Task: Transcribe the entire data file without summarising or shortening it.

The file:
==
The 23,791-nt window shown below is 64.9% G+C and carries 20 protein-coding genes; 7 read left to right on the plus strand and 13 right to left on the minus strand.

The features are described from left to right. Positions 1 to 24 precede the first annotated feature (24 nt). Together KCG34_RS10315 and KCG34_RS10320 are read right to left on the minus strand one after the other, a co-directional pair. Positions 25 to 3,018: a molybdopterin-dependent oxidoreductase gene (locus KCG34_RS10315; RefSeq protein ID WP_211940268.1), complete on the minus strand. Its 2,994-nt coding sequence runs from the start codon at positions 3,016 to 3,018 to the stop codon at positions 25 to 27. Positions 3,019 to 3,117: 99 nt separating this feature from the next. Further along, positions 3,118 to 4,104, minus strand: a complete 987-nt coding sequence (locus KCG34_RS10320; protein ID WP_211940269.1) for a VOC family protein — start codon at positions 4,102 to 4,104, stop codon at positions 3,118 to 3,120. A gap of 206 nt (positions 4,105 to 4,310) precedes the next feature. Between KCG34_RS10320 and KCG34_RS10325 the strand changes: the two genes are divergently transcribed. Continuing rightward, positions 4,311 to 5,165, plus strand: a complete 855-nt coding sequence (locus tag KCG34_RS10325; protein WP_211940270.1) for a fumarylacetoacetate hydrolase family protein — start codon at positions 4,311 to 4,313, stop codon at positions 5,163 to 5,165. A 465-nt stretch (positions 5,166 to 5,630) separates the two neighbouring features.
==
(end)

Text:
The 23,791-nt window shown below is 64.9% G+C and carries 20 protein-coding genes; 7 read left to right on the plus strand and 13 right to left on the minus strand.

The features are described from left to right. Positions 1 to 24 precede the first annotated feature (24 nt). Together KCG34_RS10315 and KCG34_RS10320 are read right to left on the minus strand one after the other, a co-directional pair. Positions 25 to 3,018: a molybdopterin-dependent oxidoreductase gene (locus KCG34_RS10315; RefSeq protein ID WP_211940268.1), complete on the minus strand. Its 2,994-nt coding sequence runs from the start codon at positions 3,016 to 3,018 to the stop codon at positions 25 to 27. Positions 3,019 to 3,117: 99 nt separating this feature from the next. Further along, positions 3,118 to 4,104, minus strand: a complete 987-nt coding sequence (locus KCG34_RS10320; protein ID WP_211940269.1) for a VOC family protein — start codon at positions 4,102 to 4,104, stop codon at positions 3,118 to 3,120. A gap of 206 nt (positions 4,105 to 4,310) precedes the next feature. Between KCG34_RS10320 and KCG34_RS10325 the strand changes: the two genes are divergently transcribed. Continuing rightward, positions 4,311 to 5,165, plus strand: a complete 855-nt coding sequence (locus tag KCG34_RS10325; protein WP_211940270.1) for a fumarylacetoacetate hydrolase family protein — start codon at positions 4,311 to 4,313, stop codon at positions 5,163 to 5,165. A 465-nt stretch (positions 5,166 to 5,630) separates the two neighbouring features.